In this embodiment the converter system is considered to be analogous to the two-dimensional diffuser described in FIGS. 2 and 3. Thus, a pair of slightly curved convoluted plates 966 are disposed within the delivery conduit 952, both extending across the duct in a direction substantially parallel to a diametral line which is parallel to the minor axis 968 of the elliptical receiving conduit and perpendicular to the major axis 970. The plates 966 are positioned close to, but are spaced from, the surfaces of the delivery conduit which are disposed above and below the diametral line or axis 968.
The plane 972 represents the axial location along the diffuser 956 where two-dimensional streamwise boundary layer separation would normally occur without the use of the convoluted plates 966. The downstream wave-shaped edges 974 must be spaced upstream of the plane 972 in order to delay separation of the flow beyond the plane 972. It is believed that best results will be obtained if the distance D is about one to two times the maximum wave amplitude of the plates 966. This allows some downstream distance for the large-scale vortices generated by the convoluted plates to become more fully developed before reaching the location of the plane 972.
In this embodiment the wave forms of the upper and lower plates 966 are out of phase. The wave forms could also be in phase as shown in the embodiment of FIGS. 7 and 8, which may produce coupling of the generated vortices, and thereby further improve mixing. Assuming a two-inch diameter for the delivery conduit 952, it is recommended that the maximum wave amplitude for each plate 966 be between about 0.5 and 0.75 inch.
Although this invention has been shown and described with respect to preferred embodiments thereof, it will be understood by those skilled in the art that various changes in the form and detail thereof may be made without departing from the spirit and scope of the claimed invention.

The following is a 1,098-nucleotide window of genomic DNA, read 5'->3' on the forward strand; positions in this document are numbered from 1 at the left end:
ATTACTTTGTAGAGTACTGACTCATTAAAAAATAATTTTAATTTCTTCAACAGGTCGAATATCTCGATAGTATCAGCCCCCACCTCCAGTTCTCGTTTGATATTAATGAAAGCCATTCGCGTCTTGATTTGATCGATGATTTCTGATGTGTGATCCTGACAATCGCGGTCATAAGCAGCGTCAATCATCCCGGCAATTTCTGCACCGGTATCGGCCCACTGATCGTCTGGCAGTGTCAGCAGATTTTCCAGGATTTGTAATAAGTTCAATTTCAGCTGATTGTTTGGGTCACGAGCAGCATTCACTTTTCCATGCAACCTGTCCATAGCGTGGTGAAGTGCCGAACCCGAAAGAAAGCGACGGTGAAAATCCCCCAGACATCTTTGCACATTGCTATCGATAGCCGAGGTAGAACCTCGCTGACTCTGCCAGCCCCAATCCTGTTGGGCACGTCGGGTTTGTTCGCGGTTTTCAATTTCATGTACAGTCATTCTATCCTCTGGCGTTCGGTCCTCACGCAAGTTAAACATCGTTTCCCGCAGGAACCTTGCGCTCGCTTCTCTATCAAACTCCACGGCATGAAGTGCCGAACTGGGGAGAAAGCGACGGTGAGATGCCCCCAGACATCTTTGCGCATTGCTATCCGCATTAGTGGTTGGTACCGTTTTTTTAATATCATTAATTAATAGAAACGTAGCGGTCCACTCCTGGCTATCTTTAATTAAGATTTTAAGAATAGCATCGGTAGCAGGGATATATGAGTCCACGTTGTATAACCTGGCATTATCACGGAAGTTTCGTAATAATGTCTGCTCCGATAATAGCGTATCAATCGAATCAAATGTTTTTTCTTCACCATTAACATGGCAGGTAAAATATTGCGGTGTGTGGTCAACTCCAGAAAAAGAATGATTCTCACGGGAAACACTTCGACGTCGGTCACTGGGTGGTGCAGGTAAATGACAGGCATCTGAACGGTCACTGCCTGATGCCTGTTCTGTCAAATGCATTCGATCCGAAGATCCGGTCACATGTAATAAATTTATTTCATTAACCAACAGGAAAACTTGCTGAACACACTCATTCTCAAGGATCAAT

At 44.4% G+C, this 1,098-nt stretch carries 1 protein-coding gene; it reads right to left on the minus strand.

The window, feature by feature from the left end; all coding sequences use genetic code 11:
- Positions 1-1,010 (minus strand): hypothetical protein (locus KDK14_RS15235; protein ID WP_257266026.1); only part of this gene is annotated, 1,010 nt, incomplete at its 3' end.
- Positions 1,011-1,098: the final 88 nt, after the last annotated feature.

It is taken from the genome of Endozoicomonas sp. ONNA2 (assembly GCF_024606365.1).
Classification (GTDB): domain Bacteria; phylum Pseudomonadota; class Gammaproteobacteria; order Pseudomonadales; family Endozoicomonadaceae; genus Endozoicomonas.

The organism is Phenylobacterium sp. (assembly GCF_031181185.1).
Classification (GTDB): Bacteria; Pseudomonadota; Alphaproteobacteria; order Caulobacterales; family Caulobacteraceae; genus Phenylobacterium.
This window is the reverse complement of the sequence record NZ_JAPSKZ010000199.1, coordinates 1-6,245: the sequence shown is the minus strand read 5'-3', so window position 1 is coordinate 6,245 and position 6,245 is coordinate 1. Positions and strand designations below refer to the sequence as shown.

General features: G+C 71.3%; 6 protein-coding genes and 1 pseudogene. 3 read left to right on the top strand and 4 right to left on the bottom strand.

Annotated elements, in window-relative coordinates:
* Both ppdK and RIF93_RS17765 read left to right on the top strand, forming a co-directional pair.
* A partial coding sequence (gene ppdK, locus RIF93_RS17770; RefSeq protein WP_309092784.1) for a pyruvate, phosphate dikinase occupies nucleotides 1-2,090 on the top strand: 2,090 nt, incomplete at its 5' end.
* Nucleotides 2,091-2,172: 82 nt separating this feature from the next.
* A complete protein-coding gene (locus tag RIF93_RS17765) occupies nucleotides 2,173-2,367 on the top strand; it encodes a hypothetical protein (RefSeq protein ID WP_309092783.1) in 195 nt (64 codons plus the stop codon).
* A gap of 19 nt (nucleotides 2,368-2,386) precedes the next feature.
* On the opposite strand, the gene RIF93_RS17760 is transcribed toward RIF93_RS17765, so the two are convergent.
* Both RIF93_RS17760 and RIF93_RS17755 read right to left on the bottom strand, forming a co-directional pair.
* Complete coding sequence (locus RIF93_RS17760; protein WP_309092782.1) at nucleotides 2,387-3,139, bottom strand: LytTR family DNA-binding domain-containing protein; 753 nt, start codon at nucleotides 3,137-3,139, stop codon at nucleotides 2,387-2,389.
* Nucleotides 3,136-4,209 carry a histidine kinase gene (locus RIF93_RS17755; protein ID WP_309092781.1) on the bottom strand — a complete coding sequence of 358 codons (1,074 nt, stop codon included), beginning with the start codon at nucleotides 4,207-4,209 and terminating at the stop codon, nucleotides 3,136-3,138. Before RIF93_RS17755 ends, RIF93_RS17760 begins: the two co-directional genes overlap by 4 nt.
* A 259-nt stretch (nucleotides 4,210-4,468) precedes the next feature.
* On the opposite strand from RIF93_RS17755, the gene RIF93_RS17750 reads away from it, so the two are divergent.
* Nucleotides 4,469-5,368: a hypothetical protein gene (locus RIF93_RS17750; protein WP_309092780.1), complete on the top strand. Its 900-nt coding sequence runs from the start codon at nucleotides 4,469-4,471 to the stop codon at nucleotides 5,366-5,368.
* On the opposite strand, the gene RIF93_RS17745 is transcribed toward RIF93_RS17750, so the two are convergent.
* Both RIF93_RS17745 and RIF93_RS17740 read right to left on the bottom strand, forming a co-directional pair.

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|U.S. Classification||422/176, 55/440, 422/180, 55/529, 422/177, 55/319, 422/222, 422/220, 165/160, 55/473, 422/205, 165/174, 55/464, 55/DIG.30|
|International Classification||F01N3/28, F15D1/00, F28F13/06, B01F5/00, B01F5/06|
|Cooperative Classification||Y10S55/30, F28F13/06, B01F2005/0017, F01N3/2892, B01F5/0643, F15D1/0015|
|European Classification||F01N3/28E, F28F13/06, B01F5/06B3C3, F15D1/00D|
|Dec 15, 1987||AS||Assignment|
Owner name: UNITED TECHNOLOGIES CORPORATION, HARTFORD, CONNECT
Free format text: ASSIGNMENT OF ASSIGNORS INTEREST.;ASSIGNORS:EALBA, ROBERT H.;PATERSON, ROBERT W.;PRESZ, WALTER M. JR.;AND OTHERS;REEL/FRAME:004897/0585;SIGNING DATES FROM 19871211 TO 19871214
Free format text: ASSIGNMENT OF ASSIGNORS INTEREST;ASSIGNORS:EALBA, ROBERT H.;PATERSON, ROBERT W.;PRESZ, WALTER M. JR.;AND OTHERS;SIGNING DATES FROM 19871211 TO 19871214;REEL/FRAME:004897/0585
Owner name: UNITED TECHNOLOGIES CORPORATION, A CORP. OF DE,CON
|May 12, 1992||CC||Certificate of correction|
|Jun 28, 1994||REMI||Maintenance fee reminder mailed|
|Aug 11, 1994||SULP||Surcharge for late payment|
|Aug 11, 1994||FPAY||Fee payment|
Year of fee payment: 4
|Apr 17, 1998||FPAY||Fee payment|
Year of fee payment: 8
|May 17, 2002||FPAY||Fee payment|